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New study finds suppression of U.S. voters’ rights takes several forms but all threaten nation’s democracy

LatinaLista — The hallmark of the United States isn’t just our practice of democracy but the freedom of our elections — in theory.

Ever since President Obama was elected to the White House, there has been an increased effort by those states with Republican majorities and/or governors to pass legislation that would keep people from casting fraudulent votes — even though official data shows it’s not nearly the problem as some would have the nation believe.

Out of the 197 million votes cast for federal candidates between 2002 and 2005, only 40 voters were indicted for voter fraud, according to a Department of Justice study outlined during a 2006 Congressional hearing. Only 26 of those cases, or about .00000013 percent of the votes cast, resulted in convictions or guilty pleas

So, what’s the real reason for enacting laws that are addressing a problem that, for the most part, is non-existent — it’s called voter suppression.

It would benefit the Republican Party — because they are the majority of the authors of these kinds of laws — to ensure that less voters who opposed their party platform and politicians actually voted in elections.

These are voters of color, low income, gay, young people, etc.

Before the summer of 2013, there was a federal mandate that states, notorious for their suppression of votes by people of color in the past, had to clear with the federal government any changes to their state’s voting laws. In a shocker, the Supreme Court struck that oversight down and deemed that these same states no longer needed to get clearance from the federal government before implementing voting changes.

What has happened in the aftermath is clear proof of the real intent behind these laws that are promoted as ‘safeguarding the integrity of the American vote.’ Unprecedented activity erupted in Republican-held states to make changes to how, when and where votes are cast.

Most of these states got away with passing legislation but the federal government is challenging others.

The U.S. Justice Department announced Thursday that it will challenge Texas’s Voter ID law, saying it violates the Voting Rights Act, as well as the Constitution’s 14th and 15th Amendments.

…“Today’s action marks another step forward in the Justice Department’s continuing effort to protect the voting rights of all eligible Americans,” Attorney General Eric Holder said in a statement. “We will not allow the Supreme Court’s recent decision to be interpreted as open season for states to pursue measures that suppress voting rights.”

The full extent of what Republican legislators have been doing to achieve more favorable results at the polls has been documented in a new report titled Lining Up: Ensuring Equal Access to the Right to Vote

Published by the civil rights organizations, Advancement Project and Lawyers’ Committee for Civil Rights Under Law, the report highlights the organizations’ efforts to “combat restrictive voter ID laws, challenges at the polls, deception and intimidation, “show-me-your-papers” proof-of-citizenship practices, unacceptably long lines, and the troubling use of provisional ballots.”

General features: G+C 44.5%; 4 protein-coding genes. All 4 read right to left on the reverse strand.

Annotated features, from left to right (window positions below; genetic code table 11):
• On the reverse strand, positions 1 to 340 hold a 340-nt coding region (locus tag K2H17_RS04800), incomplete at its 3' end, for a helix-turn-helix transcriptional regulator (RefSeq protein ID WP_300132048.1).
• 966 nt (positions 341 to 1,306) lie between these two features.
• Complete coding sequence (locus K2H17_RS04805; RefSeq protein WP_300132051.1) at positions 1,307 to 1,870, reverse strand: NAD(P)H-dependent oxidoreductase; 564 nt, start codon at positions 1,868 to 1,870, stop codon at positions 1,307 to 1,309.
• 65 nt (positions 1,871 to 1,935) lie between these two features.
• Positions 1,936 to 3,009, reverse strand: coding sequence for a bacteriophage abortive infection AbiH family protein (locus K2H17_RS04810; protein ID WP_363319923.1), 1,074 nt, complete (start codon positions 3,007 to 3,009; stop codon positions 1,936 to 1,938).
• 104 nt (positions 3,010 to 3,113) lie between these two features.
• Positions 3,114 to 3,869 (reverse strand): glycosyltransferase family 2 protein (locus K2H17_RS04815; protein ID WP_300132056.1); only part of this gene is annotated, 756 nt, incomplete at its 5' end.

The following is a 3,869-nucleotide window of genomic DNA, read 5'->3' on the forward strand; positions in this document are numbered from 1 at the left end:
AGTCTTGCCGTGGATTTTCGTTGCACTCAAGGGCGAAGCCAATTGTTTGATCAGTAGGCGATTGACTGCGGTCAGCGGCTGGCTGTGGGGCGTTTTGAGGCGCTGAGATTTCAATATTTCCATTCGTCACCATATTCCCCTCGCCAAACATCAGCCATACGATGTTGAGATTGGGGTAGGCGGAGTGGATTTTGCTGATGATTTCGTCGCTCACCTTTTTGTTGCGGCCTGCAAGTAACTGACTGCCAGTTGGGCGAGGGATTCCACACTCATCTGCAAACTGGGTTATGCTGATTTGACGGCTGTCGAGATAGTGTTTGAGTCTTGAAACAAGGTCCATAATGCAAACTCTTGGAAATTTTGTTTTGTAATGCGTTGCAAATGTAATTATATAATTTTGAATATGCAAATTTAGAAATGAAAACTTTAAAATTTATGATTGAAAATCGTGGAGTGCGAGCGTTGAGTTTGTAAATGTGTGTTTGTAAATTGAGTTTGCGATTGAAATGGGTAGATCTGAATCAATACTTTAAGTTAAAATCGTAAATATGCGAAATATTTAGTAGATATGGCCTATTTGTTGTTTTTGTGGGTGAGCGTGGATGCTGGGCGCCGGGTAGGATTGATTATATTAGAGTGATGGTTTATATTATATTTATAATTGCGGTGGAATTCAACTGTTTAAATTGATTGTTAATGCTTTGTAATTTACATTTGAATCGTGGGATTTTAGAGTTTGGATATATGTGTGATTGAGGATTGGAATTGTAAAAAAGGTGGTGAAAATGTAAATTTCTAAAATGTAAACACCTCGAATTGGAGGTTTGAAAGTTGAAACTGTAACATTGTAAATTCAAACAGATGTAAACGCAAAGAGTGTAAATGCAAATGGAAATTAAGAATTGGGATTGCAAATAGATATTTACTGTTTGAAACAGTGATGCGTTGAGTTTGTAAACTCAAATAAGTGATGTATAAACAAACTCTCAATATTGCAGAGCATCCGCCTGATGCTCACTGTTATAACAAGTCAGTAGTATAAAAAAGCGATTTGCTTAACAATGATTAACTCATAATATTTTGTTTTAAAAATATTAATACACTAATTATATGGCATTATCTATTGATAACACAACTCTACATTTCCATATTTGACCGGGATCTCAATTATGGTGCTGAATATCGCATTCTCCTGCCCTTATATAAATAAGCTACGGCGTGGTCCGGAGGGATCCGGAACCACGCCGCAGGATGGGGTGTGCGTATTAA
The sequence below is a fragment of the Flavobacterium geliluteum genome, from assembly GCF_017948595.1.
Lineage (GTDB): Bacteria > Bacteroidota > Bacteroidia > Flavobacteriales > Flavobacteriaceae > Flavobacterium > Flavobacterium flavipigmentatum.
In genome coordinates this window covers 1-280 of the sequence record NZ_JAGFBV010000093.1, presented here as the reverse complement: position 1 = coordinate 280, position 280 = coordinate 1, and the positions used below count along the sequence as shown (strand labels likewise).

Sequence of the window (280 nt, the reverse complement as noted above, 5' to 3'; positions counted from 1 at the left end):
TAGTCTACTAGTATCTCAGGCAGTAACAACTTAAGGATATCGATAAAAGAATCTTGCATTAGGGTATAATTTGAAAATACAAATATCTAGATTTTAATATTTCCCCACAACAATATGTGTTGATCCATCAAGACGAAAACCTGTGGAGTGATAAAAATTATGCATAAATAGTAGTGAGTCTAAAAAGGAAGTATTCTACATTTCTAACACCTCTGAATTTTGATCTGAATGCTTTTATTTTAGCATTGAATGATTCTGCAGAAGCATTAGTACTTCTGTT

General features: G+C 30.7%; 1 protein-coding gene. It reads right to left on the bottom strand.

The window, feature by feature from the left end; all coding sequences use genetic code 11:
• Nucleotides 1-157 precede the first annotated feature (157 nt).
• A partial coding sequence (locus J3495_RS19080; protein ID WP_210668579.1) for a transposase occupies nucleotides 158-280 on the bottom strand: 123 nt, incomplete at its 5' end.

According to the report’s findings, the assault on voters’ rights is not just blatant but disturbing in its effort to diminish a democracy admired around the world.

Some of the report’s highlights are:


  • From January 2011 to October 2012, restrictive voter ID laws were proposed in 38 states. After considerable litigation and advocacy, only four states – Tennessee, Georgia, Indiana and Kansas – had strict voter ID laws requiring current, government-issued photo ID in place during the 2012 election.
  • Laws that shortened early voting periods in 2012 contributed to long lines, which voters of color faced more. African-American voters faced the longest lines, waiting an average of 23 minutes to cast a ballot, compared to an average wait time of 12 minutes for white voters and 19 minutes for Latino voters. A comprehensive data-based study of over 5,000 precincts in Florida and found that black and Latino voters in the state faced later closing times than non-Hispanic white voters.
  • In Pennsylvania, a record number of voters cast provisional ballots. In Philadelphia alone, more than 27,000 provisional ballots were cast on Election Day because of names missing from the rolls, poor poll worker training, and poll worker confusion over the state’s voter ID law.
  • Florida officials sent more than 2,600 letters to registered voters in 2012, saying they were ineligible to vote and would be purged from the rolls unless they showed proof of citizenship within 30 days. Eighty-two percent of letter recipients were voters of color (mostly Latino, but also black and Asian-American citizens). Eligible voters on the list were only permitted to vote after litigation.
  • In the first half of 2013, 11 of the 15 states formerly covered in whole or in part by Section 5 of the Voting Rights Act – more than 73 percent – had already introduced restrictive voting bills that make voting harder for people of color. Just hours after the Supreme Court’s Shelby ruling was released in June, officials in Texas, Mississippi and Alabama announced plans to implement new restrictive voter ID laws and other suppressive measures that threaten to disenfranchise tens of thousands of minority voters. In the weeks since, Virginia and North Carolina enacted some of the most restrictive voting laws known in recent history.

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